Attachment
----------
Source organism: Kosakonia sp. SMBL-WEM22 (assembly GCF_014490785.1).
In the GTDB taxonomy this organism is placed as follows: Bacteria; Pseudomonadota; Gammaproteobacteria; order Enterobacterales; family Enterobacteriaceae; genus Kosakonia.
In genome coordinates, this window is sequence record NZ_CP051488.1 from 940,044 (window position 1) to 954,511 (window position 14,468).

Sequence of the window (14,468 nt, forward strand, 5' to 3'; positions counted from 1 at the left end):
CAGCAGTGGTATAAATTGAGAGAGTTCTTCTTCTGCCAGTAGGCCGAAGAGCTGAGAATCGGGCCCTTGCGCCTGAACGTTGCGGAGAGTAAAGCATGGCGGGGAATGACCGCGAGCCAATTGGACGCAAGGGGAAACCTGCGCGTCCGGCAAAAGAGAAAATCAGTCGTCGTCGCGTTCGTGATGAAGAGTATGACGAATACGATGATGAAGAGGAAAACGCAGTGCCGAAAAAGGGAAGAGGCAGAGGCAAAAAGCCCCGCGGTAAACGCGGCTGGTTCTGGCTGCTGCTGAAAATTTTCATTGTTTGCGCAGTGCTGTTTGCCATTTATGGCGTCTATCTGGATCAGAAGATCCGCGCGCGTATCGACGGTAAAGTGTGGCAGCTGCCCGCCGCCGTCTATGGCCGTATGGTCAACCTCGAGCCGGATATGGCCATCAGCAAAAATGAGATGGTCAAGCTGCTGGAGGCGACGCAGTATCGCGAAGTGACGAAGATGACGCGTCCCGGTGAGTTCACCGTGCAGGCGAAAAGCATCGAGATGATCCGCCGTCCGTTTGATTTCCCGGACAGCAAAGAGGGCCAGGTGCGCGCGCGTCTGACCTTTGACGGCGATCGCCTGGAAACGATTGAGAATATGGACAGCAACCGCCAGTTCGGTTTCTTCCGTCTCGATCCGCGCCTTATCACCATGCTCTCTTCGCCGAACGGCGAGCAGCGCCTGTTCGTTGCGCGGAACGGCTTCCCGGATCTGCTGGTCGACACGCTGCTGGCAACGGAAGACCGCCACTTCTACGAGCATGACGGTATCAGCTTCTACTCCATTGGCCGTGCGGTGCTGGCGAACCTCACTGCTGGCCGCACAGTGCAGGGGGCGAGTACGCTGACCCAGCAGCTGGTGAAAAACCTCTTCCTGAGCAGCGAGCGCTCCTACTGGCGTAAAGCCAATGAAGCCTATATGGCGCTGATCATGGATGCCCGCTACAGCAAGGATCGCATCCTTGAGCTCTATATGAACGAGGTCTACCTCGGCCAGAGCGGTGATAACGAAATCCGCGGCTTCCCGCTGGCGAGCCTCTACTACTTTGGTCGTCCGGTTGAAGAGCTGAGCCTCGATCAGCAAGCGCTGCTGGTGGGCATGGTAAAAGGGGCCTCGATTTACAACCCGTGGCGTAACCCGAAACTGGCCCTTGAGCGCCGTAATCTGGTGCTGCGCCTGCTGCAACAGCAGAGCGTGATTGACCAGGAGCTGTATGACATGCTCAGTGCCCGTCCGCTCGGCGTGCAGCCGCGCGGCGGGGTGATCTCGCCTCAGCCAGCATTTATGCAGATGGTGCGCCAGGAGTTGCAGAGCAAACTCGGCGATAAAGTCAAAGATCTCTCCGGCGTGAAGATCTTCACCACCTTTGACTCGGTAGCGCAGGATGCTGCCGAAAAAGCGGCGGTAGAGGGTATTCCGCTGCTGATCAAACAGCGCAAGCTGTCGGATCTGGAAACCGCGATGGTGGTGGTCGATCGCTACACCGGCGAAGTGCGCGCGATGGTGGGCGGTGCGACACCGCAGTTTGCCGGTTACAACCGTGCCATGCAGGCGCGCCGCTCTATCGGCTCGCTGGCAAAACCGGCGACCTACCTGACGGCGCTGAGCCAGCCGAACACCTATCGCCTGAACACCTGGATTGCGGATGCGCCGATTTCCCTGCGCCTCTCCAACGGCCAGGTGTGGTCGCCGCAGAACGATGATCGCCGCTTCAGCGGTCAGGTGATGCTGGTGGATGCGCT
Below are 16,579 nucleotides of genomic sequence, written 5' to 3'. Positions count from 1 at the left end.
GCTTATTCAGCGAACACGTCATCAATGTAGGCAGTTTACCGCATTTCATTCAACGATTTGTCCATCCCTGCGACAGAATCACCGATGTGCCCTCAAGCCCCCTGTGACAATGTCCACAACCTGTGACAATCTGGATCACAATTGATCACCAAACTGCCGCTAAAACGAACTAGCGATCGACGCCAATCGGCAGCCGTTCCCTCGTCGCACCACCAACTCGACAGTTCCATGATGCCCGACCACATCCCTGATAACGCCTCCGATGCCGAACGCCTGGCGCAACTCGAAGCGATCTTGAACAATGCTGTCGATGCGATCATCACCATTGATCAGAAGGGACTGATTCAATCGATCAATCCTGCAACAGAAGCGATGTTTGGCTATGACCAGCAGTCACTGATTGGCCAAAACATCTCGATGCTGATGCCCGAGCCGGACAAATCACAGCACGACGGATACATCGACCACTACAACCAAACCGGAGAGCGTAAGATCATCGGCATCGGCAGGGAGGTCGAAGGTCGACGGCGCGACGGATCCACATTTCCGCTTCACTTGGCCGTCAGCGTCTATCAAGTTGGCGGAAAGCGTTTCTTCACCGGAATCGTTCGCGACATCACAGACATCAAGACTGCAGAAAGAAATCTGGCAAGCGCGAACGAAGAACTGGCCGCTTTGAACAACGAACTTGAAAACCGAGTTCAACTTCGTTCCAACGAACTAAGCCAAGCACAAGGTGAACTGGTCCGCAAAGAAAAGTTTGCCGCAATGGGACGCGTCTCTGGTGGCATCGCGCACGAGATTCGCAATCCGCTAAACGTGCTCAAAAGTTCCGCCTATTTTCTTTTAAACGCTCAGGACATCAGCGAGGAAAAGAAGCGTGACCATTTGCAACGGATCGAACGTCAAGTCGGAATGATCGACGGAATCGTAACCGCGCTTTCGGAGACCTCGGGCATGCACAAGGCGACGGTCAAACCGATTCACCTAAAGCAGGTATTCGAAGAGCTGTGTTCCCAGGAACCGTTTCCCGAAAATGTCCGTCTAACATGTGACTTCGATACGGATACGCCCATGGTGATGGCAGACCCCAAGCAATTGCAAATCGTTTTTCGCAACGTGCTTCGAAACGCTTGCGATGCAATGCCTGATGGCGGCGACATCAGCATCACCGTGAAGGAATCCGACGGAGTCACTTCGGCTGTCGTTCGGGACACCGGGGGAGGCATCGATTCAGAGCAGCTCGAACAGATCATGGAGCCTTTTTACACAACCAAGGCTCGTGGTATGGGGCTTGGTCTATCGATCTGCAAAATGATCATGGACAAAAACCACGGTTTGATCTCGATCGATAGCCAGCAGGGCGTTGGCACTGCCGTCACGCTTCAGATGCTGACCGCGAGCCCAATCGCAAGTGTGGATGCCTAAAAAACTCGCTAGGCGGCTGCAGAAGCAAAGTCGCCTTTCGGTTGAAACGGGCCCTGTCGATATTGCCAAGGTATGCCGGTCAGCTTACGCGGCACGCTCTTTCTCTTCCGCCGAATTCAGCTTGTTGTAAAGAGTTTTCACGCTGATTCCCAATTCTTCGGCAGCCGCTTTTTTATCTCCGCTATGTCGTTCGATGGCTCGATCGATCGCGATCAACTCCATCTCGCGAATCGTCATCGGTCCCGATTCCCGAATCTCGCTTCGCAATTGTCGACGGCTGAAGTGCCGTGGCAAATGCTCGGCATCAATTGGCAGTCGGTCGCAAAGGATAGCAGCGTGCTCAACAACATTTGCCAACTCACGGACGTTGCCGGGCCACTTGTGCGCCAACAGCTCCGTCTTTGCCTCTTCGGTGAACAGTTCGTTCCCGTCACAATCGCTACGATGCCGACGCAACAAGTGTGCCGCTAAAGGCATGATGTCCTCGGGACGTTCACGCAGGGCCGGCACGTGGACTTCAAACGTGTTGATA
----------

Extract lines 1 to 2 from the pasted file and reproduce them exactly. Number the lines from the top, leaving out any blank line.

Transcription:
Source organism: Kosakonia sp. SMBL-WEM22 (assembly GCF_014490785.1).
In the GTDB taxonomy this organism is placed as follows: Bacteria; Pseudomonadota; Gammaproteobacteria; order Enterobacterales; family Enterobacteriaceae; genus Kosakonia.